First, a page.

Development of COVID-2019 main protease inhibitors as potential antivirals against the 2019 coronavirus. [Added supplement: COVID-19 Variant Supplement]

  • Funded by Canadian Institutes of Health Research (CIHR)
  • Total publications:0 publications

Grant number: 170644, 175505

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Key facts

  • Disease

  • Start & end year

  • Known Financial Commitments (USD)

  • Funder

    Canadian Institutes of Health Research (CIHR)
  • Principle Investigator

  • Research Location

    Canada, Americas
  • Lead Research Institution

    McGill University
  • Research Category

    Therapeutics research, development and implementation

  • Research Subcategory

    Pre-clinical studies

  • Special Interest Tags


  • Study Subject


  • Clinical Trial Details


  • Broad Policy Alignment


  • Age Group

    Not Applicable

  • Vulnerable Population

    Not applicable

  • Occupations of Interest

    Not applicable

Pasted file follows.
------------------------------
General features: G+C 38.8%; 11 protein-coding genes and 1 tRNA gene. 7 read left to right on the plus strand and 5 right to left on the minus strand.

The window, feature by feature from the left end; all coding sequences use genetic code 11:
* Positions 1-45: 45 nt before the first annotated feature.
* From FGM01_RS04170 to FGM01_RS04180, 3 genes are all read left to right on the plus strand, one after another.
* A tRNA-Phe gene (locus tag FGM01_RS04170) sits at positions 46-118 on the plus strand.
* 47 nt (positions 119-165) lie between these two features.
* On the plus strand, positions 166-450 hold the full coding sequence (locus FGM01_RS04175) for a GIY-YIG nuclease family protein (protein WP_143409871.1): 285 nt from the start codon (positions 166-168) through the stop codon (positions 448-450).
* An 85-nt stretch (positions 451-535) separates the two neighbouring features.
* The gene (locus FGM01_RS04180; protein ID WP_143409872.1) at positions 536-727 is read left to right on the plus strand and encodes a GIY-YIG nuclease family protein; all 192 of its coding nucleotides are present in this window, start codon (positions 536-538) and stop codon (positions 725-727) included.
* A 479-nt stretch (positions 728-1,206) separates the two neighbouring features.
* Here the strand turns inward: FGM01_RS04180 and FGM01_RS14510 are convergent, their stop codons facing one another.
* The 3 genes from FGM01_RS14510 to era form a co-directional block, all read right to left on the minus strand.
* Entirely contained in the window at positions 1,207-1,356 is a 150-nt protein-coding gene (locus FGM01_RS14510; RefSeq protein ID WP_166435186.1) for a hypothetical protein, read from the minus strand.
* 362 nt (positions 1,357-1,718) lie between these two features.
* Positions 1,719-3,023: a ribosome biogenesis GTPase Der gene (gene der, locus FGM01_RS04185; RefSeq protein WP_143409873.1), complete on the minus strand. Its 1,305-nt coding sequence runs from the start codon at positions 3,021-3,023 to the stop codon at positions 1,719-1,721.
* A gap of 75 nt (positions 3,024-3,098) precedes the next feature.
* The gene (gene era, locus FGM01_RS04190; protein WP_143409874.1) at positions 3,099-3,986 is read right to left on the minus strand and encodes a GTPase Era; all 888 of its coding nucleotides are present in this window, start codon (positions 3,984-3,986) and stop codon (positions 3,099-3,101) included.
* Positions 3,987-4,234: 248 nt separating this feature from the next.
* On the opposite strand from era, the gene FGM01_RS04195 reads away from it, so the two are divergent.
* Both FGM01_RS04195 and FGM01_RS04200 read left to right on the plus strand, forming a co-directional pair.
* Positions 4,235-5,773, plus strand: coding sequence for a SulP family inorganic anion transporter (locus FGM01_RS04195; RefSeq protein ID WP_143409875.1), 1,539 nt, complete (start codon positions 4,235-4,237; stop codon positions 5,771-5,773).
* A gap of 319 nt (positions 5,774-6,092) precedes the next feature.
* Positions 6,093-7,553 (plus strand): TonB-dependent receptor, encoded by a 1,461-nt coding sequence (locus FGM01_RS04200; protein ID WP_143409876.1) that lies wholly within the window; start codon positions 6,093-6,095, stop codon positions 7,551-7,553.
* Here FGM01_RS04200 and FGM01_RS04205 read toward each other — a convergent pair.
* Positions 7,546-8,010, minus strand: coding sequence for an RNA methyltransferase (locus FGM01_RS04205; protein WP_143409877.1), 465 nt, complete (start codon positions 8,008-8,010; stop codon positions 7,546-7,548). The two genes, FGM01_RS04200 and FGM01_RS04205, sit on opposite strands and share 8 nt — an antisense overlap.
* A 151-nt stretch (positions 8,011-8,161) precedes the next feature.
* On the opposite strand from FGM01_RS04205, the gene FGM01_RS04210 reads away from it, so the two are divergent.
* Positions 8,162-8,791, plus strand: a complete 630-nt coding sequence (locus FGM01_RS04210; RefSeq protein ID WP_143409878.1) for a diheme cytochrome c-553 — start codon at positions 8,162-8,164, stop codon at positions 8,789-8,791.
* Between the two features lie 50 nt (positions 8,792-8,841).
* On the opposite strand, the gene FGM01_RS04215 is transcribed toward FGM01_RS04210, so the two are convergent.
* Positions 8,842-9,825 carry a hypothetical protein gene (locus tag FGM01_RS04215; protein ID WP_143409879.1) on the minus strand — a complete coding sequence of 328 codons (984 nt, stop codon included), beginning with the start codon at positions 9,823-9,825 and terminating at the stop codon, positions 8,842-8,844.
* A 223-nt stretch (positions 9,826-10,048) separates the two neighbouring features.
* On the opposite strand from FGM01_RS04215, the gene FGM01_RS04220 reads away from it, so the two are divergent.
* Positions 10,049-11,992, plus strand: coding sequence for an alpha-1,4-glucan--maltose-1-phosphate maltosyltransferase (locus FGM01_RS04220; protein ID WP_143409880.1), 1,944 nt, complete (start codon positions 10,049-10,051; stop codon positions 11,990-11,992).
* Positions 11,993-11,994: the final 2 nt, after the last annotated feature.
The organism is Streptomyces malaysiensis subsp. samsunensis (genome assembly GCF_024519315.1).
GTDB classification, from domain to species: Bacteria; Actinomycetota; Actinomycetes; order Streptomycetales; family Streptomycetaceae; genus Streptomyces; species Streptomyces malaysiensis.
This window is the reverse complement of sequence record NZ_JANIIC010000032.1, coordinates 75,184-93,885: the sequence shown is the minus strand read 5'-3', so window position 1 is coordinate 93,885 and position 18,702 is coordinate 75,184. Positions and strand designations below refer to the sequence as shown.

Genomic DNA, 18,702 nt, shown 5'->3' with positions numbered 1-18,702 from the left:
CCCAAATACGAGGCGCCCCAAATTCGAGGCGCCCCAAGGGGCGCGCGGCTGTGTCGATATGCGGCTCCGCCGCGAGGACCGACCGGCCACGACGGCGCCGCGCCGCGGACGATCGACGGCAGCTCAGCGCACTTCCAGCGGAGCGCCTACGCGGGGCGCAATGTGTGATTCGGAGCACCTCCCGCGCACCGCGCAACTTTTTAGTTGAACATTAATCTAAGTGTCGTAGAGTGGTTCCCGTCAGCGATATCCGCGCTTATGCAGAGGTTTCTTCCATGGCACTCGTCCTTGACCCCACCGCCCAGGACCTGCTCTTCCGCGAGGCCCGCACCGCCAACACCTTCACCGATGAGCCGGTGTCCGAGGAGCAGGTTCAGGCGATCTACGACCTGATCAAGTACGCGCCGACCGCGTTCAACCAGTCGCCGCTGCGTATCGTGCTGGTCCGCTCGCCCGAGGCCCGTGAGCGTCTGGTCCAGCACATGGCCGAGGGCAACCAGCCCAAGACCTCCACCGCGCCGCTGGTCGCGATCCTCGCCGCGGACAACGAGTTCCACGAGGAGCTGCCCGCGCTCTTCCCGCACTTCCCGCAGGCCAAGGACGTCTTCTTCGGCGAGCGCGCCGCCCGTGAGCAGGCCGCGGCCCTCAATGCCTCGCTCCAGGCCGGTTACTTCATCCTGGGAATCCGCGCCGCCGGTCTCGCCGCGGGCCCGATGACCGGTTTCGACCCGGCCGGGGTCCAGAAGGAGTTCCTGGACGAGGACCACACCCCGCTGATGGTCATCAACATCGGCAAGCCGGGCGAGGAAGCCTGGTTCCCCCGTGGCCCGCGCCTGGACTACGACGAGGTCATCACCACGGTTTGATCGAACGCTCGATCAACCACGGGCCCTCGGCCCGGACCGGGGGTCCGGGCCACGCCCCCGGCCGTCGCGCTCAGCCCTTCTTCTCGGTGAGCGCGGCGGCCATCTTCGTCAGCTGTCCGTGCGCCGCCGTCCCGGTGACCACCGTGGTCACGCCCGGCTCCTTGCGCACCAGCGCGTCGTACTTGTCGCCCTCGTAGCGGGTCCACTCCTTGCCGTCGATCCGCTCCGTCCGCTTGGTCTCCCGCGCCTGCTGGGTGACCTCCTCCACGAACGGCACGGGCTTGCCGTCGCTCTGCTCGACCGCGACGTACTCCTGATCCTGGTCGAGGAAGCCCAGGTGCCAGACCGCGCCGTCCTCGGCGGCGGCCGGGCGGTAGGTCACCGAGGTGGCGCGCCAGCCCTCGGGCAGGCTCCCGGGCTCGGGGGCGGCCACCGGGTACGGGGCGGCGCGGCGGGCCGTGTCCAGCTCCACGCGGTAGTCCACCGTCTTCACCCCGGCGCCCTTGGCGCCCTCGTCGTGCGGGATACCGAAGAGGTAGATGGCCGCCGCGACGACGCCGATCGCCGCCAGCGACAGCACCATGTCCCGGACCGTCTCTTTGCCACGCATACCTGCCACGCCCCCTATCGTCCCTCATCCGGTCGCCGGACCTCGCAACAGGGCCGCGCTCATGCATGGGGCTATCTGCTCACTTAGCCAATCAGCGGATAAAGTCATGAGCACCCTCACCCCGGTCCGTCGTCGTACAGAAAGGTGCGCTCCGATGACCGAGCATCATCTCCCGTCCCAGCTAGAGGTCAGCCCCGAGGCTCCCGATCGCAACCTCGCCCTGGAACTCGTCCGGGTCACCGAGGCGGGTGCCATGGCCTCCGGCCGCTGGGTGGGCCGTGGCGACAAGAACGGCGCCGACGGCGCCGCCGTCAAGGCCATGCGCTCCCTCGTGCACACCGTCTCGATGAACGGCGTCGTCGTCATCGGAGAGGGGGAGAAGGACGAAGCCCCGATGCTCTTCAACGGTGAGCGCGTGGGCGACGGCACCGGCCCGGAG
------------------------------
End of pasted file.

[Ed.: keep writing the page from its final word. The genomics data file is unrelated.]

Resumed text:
Coronaviruses are associated with a variety of human diseases ranging from the common cold to new and serious conditions such as Severe Acute Respiratory Syndrome (SARS), which emerged in 2002, Middle Eastern Respiratory Syndrome (MERS), first reported in 2012, and a recent and still growing outbreak of COVID-19, caused by the coronavirus SARS-CoV-2. MERS and SARS together claimed over 1600 lives, and the death toll of COVID-19 recently passed 1300 and is growing rapidly. It is currently unclear if the COVID-19 outbreak can be contained, with some estimates of potential fatalities reaching as high as 50 million. There is currently no approved treatment for any coronavirus, although clinical trials of the Gilead compound Remdesivir are currently underway and there is some optimism that it may be effective against SARS-CoV-2. Nevertheless, there is an urgent need for additional potential SARS-CoV-2 therapeutics, as the success of Remdesivir is far from assured. We are proposing to use a combination of computer calculations and laboratory testing to rapidly identify and validate molecules that block an enzyme that is essential to the virus. The targeted enzyme, known as 3CLpro, is responsible for processing viral proteins into their active forms. A detailed 3D structure of the SARS-CoV-2 3CLpro enzyme was recently solved, and this provides enough information to identify chemical structures of molecules that are likely to block its action, through a procedure known as virtual screening. We will synthesize promising compounds and test them against the purified enzyme using a technique known as Isothermal Titration Calorimetry (ITC). Our team has a proven track record of using virtual screening and ITC to generate potent inhibitors of enzymes similar to 3CLpro. Molecules we identify are likely to prevent the virus from replicating and would have high value as new potential treatments for COVID-19 that could be used alone or in combination with other therapies